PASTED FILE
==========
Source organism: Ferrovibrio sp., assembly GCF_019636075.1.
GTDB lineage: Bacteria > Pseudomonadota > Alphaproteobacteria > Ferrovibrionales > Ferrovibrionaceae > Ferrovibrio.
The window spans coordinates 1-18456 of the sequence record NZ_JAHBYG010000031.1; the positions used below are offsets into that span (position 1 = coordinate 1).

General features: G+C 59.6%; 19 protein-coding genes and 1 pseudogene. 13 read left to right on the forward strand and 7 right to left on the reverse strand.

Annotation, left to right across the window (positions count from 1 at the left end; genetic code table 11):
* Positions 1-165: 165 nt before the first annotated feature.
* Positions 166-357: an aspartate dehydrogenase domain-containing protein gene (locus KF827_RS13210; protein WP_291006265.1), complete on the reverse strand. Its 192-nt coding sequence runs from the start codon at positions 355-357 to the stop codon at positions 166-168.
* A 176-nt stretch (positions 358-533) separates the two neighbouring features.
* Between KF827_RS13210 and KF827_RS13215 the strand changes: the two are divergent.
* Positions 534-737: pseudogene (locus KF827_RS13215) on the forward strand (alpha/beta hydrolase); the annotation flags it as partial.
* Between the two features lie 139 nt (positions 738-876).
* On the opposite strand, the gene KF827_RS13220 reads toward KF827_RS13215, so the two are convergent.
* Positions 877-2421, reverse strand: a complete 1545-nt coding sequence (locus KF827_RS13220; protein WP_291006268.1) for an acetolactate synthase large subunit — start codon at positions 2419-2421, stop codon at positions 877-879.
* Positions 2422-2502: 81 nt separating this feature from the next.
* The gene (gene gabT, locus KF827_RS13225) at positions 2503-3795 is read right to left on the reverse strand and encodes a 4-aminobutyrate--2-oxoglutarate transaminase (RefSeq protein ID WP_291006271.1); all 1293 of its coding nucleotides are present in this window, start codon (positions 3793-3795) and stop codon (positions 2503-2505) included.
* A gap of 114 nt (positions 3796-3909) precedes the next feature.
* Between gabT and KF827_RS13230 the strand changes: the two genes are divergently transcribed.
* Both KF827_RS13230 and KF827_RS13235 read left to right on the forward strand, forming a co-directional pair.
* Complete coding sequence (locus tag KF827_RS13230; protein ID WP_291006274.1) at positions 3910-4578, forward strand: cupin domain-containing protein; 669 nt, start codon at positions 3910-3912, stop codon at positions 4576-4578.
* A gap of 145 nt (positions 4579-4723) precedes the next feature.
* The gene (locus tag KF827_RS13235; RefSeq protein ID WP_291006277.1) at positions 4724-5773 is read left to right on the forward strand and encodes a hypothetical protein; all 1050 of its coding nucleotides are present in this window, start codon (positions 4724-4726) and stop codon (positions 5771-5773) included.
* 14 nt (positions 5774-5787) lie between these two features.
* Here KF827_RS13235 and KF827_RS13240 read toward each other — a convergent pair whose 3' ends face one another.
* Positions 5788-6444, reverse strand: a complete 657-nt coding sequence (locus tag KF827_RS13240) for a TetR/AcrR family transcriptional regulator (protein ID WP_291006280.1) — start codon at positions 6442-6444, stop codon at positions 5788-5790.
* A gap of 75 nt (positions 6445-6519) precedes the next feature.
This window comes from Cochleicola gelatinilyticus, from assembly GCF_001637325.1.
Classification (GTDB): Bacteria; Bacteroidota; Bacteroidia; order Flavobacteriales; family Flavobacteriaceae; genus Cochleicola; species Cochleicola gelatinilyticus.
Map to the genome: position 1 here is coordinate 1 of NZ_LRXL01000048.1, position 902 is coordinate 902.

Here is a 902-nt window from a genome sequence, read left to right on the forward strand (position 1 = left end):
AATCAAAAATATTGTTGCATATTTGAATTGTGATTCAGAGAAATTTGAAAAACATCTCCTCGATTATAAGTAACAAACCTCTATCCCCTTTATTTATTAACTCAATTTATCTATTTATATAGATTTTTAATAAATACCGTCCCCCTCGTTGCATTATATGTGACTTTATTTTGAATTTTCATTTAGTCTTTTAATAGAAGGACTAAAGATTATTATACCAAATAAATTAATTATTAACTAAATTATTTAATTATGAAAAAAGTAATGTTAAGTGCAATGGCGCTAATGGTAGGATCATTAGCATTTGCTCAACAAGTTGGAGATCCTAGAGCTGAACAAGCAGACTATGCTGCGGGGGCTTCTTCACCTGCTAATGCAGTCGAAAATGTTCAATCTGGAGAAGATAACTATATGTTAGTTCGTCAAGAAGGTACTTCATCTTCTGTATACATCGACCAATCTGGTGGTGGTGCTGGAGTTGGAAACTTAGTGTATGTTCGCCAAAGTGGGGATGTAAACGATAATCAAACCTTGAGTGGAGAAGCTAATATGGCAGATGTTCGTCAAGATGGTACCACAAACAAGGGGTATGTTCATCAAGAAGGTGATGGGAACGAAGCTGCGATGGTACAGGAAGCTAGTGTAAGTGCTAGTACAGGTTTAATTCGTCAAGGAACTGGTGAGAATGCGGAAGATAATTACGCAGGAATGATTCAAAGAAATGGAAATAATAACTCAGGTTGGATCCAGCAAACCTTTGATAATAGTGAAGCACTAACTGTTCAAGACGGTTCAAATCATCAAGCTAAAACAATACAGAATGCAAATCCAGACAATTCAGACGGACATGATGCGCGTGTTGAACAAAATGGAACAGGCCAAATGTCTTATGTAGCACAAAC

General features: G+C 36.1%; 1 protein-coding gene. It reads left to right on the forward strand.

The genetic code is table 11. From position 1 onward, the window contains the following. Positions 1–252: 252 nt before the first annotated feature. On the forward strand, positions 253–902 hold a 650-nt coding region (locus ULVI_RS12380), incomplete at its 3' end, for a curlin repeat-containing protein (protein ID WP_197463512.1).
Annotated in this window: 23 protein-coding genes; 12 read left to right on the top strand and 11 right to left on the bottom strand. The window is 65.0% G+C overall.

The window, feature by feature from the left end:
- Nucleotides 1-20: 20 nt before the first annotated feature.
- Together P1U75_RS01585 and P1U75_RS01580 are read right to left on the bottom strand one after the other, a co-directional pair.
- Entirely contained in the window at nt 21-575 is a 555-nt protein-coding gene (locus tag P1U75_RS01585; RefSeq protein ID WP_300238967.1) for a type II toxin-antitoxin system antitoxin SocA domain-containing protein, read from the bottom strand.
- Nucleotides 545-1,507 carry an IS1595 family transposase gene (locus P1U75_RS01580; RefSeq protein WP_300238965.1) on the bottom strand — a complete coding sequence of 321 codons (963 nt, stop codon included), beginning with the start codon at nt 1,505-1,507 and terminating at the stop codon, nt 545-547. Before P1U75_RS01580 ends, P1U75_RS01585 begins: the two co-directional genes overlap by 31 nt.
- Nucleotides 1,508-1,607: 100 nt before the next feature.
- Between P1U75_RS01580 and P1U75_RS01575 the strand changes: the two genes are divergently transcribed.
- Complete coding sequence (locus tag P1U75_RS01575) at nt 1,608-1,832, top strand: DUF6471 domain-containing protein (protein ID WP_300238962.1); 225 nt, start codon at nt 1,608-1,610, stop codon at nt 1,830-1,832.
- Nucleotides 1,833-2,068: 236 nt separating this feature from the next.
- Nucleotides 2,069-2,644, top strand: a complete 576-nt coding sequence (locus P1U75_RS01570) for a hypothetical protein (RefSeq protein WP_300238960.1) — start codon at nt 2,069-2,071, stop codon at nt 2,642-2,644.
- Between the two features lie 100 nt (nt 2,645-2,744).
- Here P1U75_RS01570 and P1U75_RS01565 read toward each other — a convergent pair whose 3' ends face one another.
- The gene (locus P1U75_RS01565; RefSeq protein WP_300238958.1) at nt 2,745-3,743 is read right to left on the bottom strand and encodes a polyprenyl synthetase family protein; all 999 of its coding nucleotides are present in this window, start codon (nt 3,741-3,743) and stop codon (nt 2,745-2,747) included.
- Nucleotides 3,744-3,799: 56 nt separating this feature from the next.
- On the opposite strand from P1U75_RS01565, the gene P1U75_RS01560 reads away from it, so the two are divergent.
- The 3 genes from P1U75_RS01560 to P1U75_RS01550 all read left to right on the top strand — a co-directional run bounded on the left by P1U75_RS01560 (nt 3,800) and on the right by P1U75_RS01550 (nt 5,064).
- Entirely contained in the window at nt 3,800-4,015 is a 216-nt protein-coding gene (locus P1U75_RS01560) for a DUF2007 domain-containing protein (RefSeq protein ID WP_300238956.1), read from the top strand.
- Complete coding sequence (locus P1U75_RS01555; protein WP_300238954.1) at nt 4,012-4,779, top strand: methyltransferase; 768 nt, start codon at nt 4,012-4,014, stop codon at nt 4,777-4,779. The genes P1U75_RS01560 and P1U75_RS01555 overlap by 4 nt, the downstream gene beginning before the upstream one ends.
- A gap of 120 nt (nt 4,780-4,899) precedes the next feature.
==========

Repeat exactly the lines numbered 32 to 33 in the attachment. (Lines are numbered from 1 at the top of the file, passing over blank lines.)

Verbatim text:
The genetic code is table 11. From position 1 onward, the window contains the following. Positions 1–252: 252 nt before the first annotated feature. On the forward strand, positions 253–902 hold a 650-nt coding region (locus ULVI_RS12380), incomplete at its 3' end, for a curlin repeat-containing protein (protein ID WP_197463512.1).
Annotated in this window: 23 protein-coding genes; 12 read left to right on the top strand and 11 right to left on the bottom strand. The window is 65.0% G+C overall.